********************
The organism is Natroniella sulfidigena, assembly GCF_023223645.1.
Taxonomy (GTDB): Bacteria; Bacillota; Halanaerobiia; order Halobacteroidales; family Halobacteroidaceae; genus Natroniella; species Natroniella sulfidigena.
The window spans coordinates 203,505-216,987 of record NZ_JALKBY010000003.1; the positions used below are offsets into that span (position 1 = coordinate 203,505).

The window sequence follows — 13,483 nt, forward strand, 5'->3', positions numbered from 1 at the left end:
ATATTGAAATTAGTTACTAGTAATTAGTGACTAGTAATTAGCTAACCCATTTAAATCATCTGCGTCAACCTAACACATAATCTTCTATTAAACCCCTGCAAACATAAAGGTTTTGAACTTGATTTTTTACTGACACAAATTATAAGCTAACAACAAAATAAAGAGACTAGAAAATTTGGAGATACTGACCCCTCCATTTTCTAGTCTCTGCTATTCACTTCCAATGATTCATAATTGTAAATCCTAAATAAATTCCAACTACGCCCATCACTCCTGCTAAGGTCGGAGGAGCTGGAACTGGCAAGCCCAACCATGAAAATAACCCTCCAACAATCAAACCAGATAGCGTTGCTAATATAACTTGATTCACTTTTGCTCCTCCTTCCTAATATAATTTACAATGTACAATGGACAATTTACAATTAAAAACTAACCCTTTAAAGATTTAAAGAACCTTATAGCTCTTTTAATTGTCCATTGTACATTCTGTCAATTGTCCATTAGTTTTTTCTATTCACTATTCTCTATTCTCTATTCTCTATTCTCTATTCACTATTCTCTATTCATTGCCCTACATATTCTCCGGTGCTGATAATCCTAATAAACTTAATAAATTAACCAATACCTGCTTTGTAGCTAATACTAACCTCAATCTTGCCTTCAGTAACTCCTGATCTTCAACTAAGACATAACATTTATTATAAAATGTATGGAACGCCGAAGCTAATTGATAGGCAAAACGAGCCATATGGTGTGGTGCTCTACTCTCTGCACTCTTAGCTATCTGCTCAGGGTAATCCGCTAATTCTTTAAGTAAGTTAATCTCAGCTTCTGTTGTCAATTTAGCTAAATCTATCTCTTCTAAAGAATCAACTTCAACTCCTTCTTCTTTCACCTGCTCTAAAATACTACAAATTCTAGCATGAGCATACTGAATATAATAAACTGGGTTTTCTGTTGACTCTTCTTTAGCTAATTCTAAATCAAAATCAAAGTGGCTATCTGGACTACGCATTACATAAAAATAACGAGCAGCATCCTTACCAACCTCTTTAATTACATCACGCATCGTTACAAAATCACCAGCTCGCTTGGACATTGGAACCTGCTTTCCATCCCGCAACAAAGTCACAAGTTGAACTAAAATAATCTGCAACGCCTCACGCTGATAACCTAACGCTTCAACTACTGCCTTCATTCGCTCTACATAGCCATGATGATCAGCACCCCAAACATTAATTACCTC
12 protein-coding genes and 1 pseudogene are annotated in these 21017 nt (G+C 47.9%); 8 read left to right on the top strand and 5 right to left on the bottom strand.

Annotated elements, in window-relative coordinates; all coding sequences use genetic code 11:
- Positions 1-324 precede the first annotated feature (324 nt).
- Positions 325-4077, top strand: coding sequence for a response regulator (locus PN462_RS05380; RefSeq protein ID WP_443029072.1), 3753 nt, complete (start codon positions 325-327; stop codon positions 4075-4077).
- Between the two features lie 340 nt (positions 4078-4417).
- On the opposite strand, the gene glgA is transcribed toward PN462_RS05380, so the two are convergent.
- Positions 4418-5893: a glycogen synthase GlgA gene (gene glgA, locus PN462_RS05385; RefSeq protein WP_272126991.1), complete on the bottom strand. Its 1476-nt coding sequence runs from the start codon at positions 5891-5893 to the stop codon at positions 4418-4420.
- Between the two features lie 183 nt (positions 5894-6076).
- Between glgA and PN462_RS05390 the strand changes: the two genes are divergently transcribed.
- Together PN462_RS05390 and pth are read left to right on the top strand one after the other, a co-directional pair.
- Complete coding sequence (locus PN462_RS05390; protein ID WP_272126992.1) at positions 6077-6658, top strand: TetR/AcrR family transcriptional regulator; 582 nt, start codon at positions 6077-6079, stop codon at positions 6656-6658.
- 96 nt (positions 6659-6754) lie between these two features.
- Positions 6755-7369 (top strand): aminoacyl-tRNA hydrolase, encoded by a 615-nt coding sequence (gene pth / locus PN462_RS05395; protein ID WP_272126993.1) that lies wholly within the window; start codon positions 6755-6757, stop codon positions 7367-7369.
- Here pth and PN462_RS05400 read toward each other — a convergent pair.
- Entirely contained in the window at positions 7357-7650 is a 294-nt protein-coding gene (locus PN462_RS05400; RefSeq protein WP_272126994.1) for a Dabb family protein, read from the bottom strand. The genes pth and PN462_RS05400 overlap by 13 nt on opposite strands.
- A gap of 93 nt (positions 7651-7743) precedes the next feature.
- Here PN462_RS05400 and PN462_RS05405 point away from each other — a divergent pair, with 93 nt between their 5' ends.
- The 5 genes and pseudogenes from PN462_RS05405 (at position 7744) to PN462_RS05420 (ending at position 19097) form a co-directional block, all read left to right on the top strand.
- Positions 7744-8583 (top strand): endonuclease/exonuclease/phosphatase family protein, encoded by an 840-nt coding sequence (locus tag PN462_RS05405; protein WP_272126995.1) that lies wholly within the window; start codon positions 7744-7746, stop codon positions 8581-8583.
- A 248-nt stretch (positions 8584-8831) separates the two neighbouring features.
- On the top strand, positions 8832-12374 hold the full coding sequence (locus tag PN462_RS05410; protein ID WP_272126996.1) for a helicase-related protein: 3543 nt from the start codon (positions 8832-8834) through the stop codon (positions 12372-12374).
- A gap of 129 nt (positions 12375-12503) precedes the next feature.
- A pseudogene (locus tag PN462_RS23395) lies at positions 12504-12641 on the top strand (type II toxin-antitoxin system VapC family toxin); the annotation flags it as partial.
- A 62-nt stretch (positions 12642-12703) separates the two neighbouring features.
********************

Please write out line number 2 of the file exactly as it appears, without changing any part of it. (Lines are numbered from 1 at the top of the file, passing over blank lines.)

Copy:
Taxonomy (GTDB): Bacteria; Bacillota; Halanaerobiia; order Halobacteroidales; family Halobacteroidaceae; genus Natroniella; species Natroniella sulfidigena.